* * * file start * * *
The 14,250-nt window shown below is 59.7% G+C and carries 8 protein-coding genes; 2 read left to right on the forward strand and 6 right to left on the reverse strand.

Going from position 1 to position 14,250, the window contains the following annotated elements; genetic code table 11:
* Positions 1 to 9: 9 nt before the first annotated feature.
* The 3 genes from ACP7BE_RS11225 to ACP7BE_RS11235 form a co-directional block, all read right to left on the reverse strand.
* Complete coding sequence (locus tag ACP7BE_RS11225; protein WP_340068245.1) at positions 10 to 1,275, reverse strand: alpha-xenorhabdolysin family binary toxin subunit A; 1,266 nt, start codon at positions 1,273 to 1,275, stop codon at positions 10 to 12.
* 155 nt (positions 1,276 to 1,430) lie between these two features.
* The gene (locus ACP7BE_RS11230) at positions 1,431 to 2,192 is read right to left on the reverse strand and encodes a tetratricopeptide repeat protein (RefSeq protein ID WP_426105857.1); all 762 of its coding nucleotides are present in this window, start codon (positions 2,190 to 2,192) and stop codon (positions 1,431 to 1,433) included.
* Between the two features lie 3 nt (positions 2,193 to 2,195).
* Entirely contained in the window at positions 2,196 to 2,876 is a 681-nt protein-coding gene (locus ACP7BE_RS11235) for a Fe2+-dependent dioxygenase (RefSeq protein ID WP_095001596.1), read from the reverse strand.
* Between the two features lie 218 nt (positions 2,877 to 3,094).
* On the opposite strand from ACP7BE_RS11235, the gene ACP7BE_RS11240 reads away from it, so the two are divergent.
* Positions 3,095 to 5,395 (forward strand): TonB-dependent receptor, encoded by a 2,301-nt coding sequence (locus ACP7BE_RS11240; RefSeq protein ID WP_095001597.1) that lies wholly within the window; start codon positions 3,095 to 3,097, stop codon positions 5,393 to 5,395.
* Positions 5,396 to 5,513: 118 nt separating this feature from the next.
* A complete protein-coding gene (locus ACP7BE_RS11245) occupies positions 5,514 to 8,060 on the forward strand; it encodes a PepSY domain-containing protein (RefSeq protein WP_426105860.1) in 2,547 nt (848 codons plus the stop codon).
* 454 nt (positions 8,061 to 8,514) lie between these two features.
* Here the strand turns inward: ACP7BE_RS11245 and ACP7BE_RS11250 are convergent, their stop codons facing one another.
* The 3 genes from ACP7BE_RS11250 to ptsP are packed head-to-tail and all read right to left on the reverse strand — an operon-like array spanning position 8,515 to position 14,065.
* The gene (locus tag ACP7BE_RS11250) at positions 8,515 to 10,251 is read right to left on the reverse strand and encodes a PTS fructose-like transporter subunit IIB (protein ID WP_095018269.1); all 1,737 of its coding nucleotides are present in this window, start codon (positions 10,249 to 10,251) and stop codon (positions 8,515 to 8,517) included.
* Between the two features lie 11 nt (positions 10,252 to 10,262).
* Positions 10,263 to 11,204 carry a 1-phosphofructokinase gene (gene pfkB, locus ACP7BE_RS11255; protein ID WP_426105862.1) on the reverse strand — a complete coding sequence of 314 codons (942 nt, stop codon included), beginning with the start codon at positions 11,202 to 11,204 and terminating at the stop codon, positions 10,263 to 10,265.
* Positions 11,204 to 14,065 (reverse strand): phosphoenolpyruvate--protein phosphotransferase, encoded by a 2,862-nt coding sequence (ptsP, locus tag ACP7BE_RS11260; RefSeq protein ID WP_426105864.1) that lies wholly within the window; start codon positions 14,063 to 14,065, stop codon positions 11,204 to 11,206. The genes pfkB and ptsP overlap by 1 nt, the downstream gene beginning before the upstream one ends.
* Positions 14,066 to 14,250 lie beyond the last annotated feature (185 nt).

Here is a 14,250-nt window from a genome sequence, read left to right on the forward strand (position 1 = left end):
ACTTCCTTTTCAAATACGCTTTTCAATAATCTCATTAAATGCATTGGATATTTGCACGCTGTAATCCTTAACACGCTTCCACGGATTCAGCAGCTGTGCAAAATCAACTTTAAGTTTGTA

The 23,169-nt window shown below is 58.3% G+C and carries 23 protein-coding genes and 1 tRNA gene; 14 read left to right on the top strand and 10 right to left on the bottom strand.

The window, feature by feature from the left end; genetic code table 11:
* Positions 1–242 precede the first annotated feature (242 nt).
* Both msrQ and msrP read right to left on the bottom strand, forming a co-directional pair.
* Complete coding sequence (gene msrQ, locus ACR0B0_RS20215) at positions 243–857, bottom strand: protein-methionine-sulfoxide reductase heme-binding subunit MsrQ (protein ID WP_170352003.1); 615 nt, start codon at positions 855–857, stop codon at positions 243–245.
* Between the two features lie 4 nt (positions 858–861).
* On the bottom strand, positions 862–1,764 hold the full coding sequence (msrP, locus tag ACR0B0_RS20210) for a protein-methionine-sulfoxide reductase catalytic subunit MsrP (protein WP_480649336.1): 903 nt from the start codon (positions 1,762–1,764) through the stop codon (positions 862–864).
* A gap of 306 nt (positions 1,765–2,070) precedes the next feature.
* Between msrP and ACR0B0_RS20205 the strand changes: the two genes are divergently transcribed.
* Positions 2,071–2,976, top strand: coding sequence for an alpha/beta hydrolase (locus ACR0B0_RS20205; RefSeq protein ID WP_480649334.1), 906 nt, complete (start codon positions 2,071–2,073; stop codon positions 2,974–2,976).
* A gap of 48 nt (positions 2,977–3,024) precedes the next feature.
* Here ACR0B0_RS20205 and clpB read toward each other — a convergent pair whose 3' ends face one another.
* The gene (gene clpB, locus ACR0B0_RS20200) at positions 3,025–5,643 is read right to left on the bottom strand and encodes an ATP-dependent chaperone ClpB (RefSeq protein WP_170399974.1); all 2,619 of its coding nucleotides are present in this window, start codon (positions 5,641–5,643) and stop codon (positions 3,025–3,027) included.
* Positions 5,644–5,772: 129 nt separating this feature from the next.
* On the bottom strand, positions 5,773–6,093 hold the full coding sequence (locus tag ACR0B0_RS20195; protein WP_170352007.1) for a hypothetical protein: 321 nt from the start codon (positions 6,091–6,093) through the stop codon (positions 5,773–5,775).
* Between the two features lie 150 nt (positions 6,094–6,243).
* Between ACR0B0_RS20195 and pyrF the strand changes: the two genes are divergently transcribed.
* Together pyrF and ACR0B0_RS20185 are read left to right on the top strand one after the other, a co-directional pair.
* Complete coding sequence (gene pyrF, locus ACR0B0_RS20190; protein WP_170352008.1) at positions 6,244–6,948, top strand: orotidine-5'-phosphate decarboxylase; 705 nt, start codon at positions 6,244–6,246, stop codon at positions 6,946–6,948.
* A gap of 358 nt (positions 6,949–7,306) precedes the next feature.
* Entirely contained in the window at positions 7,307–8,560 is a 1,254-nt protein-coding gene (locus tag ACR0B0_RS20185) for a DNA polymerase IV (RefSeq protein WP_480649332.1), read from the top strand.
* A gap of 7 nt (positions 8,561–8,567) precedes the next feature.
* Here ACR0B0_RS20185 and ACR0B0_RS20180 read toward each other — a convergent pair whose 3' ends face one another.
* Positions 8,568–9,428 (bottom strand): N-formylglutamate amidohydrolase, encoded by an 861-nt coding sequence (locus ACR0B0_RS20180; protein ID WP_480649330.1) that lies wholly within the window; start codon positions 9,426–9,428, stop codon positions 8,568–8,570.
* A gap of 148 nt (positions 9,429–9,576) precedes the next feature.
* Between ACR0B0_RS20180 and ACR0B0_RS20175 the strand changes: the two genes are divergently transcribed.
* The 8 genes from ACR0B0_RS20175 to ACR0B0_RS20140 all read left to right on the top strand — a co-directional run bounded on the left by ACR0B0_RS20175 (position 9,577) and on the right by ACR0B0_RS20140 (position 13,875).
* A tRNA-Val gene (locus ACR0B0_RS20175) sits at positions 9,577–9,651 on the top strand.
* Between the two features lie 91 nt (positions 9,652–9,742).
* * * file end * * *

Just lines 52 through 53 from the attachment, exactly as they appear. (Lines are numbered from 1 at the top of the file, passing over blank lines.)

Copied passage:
* A tRNA-Val gene (locus ACR0B0_RS20175) sits at positions 9,577–9,651 on the top strand.
* Between the two features lie 91 nt (positions 9,652–9,742).